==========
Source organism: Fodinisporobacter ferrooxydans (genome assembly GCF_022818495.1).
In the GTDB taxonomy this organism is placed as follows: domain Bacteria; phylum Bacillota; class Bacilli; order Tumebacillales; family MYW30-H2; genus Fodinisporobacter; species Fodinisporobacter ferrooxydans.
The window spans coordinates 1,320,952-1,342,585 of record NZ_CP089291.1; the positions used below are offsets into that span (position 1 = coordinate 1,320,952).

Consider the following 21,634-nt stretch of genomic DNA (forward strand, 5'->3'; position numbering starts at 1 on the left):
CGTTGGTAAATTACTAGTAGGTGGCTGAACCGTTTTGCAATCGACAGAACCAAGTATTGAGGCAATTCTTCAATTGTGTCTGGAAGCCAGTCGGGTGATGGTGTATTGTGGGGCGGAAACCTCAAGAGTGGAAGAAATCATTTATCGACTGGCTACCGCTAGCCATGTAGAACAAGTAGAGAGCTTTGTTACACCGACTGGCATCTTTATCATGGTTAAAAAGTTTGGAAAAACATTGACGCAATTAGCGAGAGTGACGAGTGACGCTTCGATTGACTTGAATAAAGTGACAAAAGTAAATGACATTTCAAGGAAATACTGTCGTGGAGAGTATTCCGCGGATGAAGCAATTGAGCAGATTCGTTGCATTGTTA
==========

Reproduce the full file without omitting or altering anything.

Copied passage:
Source organism: Fodinisporobacter ferrooxydans (genome assembly GCF_022818495.1).
In the GTDB taxonomy this organism is placed as follows: domain Bacteria; phylum Bacillota; class Bacilli; order Tumebacillales; family MYW30-H2; genus Fodinisporobacter; species Fodinisporobacter ferrooxydans.
The window spans coordinates 1,320,952-1,342,585 of record NZ_CP089291.1; the positions used below are offsets into that span (position 1 = coordinate 1,320,952).

Consider the following 21,634-nt stretch of genomic DNA (forward strand, 5'->3'; position numbering starts at 1 on the left):
CGTTGGTAAATTACTAGTAGGTGGCTGAACCGTTTTGCAATCGACAGAACCAAGTATTGAGGCAATTCTTCAATTGTGTCTGGAAGCCAGTCGGGTGATGGTGTATTGTGGGGCGGAAACCTCAAGAGTGGAAGAAATCATTTATCGACTGGCTACCGCTAGCCATGTAGAACAAGTAGAGAGCTTTGTTACACCGACTGGCATCTTTATCATGGTTAAAAAGTTTGGAAAAACATTGACGCAATTAGCGAGAGTGACGAGTGACGCTTCGATTGACTTGAATAAAGTGACAAAAGTAAATGACATTTCAAGGAAATACTGTCGTGGAGAGTATTCCGCGGATGAAGCAATTGAGCAGATTCGTTGCATTGTTA